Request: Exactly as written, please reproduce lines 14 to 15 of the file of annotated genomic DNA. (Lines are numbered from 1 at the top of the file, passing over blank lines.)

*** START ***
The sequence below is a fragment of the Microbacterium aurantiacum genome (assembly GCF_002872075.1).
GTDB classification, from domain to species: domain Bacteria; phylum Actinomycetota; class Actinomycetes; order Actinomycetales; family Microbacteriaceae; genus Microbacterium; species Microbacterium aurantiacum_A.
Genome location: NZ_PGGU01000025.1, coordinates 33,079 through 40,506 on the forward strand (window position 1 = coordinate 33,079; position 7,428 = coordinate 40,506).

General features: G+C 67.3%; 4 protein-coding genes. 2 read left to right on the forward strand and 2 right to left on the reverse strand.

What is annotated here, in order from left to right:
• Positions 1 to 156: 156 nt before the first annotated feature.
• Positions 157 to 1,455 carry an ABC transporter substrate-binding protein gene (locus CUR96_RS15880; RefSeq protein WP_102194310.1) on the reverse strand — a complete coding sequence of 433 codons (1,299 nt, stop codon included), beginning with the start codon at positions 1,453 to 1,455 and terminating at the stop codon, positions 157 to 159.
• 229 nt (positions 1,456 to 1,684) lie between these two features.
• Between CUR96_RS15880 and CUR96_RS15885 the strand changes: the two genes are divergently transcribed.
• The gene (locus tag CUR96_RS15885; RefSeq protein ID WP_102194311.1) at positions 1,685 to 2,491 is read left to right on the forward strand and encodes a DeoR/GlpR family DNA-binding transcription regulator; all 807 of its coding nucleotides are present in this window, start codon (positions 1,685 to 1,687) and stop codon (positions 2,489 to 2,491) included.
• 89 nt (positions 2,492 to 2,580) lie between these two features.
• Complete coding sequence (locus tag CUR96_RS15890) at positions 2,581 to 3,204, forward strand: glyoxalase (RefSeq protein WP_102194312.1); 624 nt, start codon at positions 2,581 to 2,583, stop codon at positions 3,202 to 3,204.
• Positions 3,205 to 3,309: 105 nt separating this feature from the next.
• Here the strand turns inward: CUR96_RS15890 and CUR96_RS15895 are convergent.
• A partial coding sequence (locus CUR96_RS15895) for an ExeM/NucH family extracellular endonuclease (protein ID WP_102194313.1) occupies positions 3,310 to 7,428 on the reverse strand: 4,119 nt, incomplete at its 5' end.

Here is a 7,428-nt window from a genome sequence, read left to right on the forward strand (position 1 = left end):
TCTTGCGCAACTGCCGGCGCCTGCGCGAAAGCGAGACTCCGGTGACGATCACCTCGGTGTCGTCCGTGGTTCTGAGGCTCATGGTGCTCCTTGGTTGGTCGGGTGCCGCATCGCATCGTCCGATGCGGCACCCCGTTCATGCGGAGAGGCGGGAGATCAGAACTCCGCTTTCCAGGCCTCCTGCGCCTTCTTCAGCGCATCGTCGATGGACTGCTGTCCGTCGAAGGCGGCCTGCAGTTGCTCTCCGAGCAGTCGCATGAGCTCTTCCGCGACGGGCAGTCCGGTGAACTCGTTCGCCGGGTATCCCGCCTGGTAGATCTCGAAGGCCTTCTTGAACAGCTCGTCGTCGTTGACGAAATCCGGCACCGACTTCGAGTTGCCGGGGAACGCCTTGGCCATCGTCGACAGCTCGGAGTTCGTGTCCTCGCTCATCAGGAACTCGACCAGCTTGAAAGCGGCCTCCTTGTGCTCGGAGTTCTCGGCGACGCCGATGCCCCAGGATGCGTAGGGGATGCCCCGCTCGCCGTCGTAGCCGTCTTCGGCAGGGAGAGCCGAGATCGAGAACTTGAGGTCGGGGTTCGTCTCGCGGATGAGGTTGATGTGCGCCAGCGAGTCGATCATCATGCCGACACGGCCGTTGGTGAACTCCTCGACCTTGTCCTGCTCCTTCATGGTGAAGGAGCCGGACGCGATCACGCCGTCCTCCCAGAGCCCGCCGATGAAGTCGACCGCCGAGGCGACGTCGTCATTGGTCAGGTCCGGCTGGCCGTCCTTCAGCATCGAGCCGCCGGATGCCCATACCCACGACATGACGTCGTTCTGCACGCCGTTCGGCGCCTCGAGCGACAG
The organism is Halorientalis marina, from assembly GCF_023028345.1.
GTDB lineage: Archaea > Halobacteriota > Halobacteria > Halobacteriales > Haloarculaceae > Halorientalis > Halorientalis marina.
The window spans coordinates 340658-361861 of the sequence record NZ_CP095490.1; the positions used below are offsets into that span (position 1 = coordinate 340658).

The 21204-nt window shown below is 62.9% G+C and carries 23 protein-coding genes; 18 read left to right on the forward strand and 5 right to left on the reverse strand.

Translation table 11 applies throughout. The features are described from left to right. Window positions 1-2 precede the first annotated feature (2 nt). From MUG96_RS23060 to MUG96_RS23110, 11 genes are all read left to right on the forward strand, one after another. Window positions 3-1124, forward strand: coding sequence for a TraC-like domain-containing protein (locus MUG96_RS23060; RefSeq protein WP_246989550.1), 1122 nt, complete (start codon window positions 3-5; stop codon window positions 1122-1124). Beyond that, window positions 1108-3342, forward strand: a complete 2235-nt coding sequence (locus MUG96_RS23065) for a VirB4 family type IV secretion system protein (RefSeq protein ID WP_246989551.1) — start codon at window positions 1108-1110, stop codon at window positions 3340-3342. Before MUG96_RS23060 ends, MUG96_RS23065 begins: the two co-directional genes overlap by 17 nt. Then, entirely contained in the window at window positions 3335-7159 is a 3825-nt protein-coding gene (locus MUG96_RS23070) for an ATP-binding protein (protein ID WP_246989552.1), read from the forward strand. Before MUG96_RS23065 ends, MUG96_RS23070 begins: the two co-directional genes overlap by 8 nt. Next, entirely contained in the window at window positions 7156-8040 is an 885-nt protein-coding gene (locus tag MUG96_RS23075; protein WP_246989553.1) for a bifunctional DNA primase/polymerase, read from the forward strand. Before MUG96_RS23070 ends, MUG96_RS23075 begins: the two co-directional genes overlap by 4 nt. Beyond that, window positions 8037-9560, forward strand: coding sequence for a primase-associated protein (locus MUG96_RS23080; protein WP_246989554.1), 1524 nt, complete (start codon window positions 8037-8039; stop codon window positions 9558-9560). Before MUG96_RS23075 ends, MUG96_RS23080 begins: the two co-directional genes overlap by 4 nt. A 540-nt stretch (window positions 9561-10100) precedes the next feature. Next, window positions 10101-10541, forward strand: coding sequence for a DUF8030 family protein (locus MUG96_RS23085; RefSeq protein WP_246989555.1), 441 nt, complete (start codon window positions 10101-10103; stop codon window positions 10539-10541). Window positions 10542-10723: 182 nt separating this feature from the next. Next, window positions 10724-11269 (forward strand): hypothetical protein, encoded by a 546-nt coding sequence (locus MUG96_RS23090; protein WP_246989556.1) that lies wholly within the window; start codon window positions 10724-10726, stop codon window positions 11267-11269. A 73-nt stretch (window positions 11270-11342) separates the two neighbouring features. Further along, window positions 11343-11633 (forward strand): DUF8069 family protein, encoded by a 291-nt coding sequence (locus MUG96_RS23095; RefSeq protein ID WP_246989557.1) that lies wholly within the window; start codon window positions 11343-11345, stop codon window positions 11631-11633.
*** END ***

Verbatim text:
• Here the strand turns inward: CUR96_RS15890 and CUR96_RS15895 are convergent.
• A partial coding sequence (locus CUR96_RS15895) for an ExeM/NucH family extracellular endonuclease (protein ID WP_102194313.1) occupies positions 3,310 to 7,428 on the reverse strand: 4,119 nt, incomplete at its 5' end.